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Germany’s automated stores forced to rest on Sundays – FT

A court has ruled that retail chain Tegut must comply with centuries-old legislation despite not having human employees

A court in the central German state of Hesse has banned local vending machine chain Tegut from operating on Sundays, citing the country’s century-old law, Financial Times reported on Friday.

A mandatory day off on Sunday was first enshrined in the German Constitution in 1919, and was upheld by the Constitutional Court in 2009. The Sunday ban is currently applied to most businesses in Germany, except restaurants, fuel stations, kiosks and pharmacies.

The highest administrative court of the state ruled that the Swiss-owned supermarket chain must observe ‘Sonntagsruhe’, which in German means Sunday rest, even if no human employees are involved in the commerce process.

The retailer launched its fully automated stores in Hesse in 2021, but was dragged into litigation after Germany’s service sector union Verdi raised issues about labor code violations as soon as the first robotic shop was opened.

The union fundamentally opposes Sunday shopping, claiming that retail staff, who have to contend with highly flexible working hours during the rest of the week, need Sunday as a guaranteed day off to spend time with family and friends. Moreover, it raised concerns over potential “knock-on effects” for workers in traditional stores.

Tegut reportedly owns around 300 traditional supermarkets and 40 fully automated mini-shops.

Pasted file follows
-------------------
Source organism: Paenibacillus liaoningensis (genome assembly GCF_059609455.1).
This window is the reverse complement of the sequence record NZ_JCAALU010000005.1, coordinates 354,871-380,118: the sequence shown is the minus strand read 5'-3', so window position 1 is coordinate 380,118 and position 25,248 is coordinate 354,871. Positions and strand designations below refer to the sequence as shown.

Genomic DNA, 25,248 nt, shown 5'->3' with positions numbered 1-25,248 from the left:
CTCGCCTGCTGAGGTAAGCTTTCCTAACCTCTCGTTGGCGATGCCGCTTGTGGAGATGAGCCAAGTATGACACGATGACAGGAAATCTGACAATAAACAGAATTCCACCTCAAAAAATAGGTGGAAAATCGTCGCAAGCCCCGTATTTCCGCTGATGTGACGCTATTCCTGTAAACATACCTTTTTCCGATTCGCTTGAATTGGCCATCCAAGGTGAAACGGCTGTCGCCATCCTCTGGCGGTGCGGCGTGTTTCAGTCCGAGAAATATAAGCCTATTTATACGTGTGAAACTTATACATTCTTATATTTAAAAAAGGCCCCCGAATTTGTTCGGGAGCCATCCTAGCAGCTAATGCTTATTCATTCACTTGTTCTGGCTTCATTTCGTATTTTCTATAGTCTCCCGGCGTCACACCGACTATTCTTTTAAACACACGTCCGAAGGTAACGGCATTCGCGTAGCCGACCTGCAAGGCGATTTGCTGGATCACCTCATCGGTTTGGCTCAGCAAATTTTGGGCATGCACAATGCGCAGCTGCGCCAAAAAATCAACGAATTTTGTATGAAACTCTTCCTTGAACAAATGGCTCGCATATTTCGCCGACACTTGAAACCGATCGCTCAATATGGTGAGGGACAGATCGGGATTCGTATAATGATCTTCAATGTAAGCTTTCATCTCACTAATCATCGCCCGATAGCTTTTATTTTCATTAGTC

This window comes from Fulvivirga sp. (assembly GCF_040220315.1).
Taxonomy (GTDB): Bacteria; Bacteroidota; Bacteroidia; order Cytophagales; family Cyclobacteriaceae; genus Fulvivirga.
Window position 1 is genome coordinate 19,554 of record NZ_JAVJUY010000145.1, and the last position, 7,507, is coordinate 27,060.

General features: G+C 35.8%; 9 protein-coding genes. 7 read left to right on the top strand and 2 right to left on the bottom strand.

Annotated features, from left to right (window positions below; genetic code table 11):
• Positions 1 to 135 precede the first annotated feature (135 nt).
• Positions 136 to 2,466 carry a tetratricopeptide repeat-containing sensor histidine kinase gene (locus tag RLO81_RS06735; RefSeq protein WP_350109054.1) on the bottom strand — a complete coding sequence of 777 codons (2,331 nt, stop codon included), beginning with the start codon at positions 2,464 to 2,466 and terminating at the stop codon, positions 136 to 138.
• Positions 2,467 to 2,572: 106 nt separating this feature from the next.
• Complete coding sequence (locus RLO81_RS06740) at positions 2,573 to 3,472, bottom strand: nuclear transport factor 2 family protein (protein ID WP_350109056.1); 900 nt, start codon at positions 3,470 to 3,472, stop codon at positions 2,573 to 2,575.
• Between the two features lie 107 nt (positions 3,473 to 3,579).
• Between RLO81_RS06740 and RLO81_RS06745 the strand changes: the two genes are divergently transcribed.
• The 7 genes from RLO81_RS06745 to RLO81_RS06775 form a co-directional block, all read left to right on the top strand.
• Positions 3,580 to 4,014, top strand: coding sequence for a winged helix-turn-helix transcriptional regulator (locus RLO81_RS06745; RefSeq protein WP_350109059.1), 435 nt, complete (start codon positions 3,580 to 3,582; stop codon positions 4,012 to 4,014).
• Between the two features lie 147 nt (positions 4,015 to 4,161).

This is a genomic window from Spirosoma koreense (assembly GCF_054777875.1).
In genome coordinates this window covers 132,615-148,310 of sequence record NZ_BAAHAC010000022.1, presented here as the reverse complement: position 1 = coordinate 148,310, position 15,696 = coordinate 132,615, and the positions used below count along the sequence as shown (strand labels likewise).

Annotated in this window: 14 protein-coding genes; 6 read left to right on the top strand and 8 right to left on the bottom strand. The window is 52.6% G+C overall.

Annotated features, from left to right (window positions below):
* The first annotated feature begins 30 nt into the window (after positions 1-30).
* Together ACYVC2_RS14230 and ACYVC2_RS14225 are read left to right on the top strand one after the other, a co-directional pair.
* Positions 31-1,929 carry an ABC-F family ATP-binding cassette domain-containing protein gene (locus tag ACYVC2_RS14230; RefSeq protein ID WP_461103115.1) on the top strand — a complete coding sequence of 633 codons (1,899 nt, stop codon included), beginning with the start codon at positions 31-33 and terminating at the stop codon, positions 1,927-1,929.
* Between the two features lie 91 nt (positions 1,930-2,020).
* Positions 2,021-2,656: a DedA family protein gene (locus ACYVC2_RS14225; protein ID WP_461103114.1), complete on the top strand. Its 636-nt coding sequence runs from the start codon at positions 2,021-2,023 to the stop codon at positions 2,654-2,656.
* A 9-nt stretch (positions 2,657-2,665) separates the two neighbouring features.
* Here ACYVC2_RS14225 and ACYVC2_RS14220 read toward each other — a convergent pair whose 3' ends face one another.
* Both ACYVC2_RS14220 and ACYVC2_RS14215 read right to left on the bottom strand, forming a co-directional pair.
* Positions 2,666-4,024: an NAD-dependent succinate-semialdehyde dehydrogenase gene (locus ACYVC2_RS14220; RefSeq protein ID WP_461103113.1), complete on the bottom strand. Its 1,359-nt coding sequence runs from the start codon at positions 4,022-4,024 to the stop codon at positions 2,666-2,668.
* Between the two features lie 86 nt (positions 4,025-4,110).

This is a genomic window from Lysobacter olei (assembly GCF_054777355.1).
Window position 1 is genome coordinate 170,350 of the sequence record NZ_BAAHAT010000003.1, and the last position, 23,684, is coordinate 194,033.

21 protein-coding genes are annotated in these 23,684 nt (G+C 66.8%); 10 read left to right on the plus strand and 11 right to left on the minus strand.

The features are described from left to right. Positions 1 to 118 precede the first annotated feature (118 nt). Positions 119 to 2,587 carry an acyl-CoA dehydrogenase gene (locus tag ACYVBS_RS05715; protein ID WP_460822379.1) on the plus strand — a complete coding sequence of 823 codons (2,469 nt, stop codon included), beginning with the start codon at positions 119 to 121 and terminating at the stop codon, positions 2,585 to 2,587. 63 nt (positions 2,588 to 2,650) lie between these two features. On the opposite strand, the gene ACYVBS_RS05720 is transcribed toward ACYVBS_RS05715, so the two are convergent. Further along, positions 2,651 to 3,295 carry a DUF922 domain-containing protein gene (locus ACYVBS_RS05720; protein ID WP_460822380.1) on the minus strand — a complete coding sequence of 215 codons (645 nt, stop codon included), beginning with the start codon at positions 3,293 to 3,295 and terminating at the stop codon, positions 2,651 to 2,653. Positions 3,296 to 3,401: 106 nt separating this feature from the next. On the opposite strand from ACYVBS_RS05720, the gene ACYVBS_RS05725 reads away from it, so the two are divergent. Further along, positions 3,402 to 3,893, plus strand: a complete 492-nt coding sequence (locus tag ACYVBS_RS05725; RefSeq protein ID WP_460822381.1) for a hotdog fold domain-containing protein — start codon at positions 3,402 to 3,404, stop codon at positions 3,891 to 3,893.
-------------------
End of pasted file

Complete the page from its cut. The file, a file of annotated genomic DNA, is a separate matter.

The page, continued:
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“This is entirely grotesque,” the retailer’s management board member Thomas Stab told the newspaper, stressing that small automatic stores were “basically walk-in vending machines” that should not be affected by the ban of the kind.

Sunday sales accounted for up to 30% of the automatic shops’ weekly commerce, according to Stab, who stressed that closing them for the day is economically painful for the company.

Tegut’s automated stores, set into in wooden containers that resemble an oversized barrel with a grass roof, offer around 1,000 daily essential items, including milk, butter, and fresh fruit and vegetables, as well as condoms and pregnancy tests.

Over a dozen of Tegut’s self-service shops will stay open on Sundays in other German states, including Bavaria and Baden-Wurttemberg, as the latest ruling applies only to Hesse. However, even there, three shops will be open all weekend, since legal loopholes allow them to work near train stations.

 

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